New York Yankees Alex Rodriguez speaks during a news conference in Chicago

A-Rod’s extra penalty explained: it’s all about the “chutzpah”


Jon Heyman takes issue with those who thinks Alex Rodriguez’s 211-game suspension was too harsh. He thinks it’s too light! And he demonstrates this by calculating the punishment with reference to the Joint Drug Agreement and Collective Bargaining Agreements.

Hahaha, just kidding. He pulls it out of his rear end:

A-Rod got 50 games for violating MLB’s Joint Drug Agreement.

And 161 more for chutzpah.

His column — a pretty darn long one by his usual standards — basically argues that all punishment is justified in Alex Rodriguez’s case because he made tons of money, is unlikeable and lied. That’s not necessarily surprising. As is evidenced by his Hall of Fame columns over the years Heyman is quite comfortable with changing standards when it suits him, so I’m sure he has no problems whatsoever with retroactively applying a high income/jerk multiplier to discipline as set forth in the JDA.

But Heyman’s repeated references to Evreth Cabrera are kinda weird, though:

Padres young shortstop Everth Cabrera told a tearful story of taking one drug for a short time in one spring training at the suggestion of his former representative, Juan Carlos Nunez, the ex-ACES agent. Cabrera signed up for 50 games and took responsibility. Rodriguez, word is, obtained steroids and HGH for part of 2010, and all of 2011 and ’12. The evidence suggests he basically lived on the stuff.

Does he really deserve the same penalty as little, teary-eyed Everth Cabrera? … And if poor little Everth Cabrera signs up for 50 for one spring indiscretion, 211 seems light for Rodriguez.

The infantilzation of Cabrera is kinda creepy, no? And how is it even consistent? I thought the lesson we were to take from the past several years of PED stuff is that you can’t take the ballplayers at their word and that they’re all liars? Why does Cabrera get a pass and/or Rodriguez get such harsher treatment? I thought these guys were all responsible for their actions. Guess that doesn’t apply to “little, teary-eyed Cabrera.”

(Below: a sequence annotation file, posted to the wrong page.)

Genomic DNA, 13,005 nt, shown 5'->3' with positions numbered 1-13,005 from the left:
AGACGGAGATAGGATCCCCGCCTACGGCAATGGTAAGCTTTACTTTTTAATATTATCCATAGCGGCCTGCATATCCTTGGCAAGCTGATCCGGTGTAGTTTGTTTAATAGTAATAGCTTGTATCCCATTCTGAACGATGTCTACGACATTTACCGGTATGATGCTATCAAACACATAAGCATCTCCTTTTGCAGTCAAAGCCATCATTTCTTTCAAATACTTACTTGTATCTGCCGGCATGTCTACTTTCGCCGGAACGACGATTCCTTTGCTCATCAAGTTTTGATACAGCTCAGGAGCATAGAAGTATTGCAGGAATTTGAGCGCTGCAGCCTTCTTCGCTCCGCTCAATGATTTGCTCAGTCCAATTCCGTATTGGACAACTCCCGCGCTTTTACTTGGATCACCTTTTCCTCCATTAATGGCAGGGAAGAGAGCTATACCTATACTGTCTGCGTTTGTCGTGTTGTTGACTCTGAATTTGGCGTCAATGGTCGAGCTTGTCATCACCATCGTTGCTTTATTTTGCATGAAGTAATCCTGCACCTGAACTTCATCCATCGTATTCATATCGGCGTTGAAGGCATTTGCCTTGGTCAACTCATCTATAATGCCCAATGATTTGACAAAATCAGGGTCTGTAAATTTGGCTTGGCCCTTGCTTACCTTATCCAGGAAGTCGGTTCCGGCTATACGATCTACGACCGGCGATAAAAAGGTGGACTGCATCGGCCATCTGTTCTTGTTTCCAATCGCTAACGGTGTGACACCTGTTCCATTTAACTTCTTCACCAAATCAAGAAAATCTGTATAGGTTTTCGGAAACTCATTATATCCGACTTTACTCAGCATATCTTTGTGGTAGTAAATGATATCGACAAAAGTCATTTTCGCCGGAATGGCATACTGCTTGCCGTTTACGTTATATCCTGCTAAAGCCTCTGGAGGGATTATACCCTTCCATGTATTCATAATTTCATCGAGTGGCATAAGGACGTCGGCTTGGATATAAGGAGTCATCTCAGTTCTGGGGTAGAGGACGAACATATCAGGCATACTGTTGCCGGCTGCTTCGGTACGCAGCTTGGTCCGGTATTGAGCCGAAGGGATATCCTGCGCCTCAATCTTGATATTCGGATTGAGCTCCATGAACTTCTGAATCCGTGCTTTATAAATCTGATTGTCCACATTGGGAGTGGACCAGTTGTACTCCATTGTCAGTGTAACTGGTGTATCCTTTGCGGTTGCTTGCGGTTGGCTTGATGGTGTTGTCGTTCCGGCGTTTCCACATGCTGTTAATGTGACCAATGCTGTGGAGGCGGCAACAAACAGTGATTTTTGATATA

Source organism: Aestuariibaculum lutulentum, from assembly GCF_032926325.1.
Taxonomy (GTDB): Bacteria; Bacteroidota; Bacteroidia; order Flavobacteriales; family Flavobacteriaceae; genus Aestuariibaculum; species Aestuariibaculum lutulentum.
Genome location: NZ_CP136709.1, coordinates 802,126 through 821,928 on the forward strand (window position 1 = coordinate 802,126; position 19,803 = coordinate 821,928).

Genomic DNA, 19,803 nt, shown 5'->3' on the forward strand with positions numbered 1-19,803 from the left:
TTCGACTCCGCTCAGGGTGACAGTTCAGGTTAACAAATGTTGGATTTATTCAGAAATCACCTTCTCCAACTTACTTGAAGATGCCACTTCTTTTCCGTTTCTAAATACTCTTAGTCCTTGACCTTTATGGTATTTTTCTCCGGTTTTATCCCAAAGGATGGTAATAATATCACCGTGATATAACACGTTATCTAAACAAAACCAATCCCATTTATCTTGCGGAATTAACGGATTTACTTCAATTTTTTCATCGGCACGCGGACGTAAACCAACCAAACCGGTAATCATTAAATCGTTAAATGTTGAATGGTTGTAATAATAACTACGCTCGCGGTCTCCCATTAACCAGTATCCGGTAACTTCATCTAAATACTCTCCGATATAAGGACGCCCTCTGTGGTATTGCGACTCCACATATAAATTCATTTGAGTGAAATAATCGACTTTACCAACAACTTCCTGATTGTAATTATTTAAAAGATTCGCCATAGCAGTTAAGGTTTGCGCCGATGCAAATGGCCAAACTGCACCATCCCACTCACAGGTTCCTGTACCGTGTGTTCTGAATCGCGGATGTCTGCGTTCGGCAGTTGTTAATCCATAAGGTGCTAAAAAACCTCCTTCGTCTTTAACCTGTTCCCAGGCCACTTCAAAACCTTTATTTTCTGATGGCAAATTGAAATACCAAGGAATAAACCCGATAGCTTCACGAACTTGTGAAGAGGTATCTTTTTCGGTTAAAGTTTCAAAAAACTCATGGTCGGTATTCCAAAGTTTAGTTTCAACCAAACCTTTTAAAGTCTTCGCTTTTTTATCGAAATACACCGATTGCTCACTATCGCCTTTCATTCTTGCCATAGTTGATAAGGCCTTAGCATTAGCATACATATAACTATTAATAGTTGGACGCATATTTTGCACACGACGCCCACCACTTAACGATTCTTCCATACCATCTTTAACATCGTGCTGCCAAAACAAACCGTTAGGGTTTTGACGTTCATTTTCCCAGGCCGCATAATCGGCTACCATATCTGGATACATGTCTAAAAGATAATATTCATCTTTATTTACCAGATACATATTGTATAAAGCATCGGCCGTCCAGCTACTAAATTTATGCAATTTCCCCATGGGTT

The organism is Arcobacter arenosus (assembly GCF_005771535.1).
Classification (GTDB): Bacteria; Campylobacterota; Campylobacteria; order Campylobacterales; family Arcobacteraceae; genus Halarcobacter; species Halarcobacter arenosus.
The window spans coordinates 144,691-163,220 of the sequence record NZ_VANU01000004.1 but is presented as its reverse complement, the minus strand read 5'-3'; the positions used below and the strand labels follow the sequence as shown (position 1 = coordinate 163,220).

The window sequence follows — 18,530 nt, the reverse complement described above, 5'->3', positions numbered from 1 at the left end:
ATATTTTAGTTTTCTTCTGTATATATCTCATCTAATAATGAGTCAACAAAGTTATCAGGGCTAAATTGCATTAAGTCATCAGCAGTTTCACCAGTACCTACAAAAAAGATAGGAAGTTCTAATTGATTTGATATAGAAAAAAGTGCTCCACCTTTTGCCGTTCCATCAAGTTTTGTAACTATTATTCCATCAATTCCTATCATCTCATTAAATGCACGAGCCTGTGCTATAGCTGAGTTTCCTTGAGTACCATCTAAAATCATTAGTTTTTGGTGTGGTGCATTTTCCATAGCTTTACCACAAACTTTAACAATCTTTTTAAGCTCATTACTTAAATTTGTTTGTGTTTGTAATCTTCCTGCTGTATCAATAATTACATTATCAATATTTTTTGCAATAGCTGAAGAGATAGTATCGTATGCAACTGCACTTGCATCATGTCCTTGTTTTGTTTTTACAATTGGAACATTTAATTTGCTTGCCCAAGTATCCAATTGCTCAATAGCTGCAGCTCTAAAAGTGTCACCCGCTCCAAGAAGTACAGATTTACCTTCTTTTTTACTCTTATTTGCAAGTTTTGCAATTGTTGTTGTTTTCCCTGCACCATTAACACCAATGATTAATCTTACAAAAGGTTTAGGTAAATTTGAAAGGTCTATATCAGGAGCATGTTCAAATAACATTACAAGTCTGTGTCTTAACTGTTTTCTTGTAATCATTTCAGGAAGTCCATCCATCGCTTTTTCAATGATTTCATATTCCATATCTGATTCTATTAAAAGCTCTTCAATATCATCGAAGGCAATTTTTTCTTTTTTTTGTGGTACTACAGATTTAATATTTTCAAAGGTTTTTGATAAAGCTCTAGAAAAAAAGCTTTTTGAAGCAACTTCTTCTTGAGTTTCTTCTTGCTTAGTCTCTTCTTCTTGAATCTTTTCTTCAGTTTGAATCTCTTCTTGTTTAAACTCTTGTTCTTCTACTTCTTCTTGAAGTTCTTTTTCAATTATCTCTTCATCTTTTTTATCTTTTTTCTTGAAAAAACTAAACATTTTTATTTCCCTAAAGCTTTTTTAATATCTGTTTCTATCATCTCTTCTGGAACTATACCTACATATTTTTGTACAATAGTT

Maybe what’s most galling about the column is Heyman’s certainty regarding how damning the evidence against Rodriguez is. And maybe it is. I’m just not sure what makes Heyman so sure of that given that no one is privy to it but Major League Baseball and A-Rod’s people at the moment. If Heyman does know, you’d think he’d report on it rather than spend a few thousand words trashing A-Rod. If he doesn’t know, what makes him so sure?

Oh, I forgot. It’s the chutzpah.

David Ortiz and Kris Bryant win 2016 Hank Aaron Awards

CLEVELAND, OH - OCTOBER 26:  (L-R) Kris Bryant #17 of the Chicago Cubs, Major League Baseball Hall of Famer 2016 Hank Aaron, Commissioner of Baseball Rob Manfred and David Ortiz #34 of the Boston Red Sox pose during the Hank Aaron Award ceremony prior to Game Two of the 2016 World Series between the Chicago Cubs and the Cleveland Indians at Progressive Field on October 26, 2016 in Cleveland, Ohio.  (Photo by Jason Miller/Getty Images)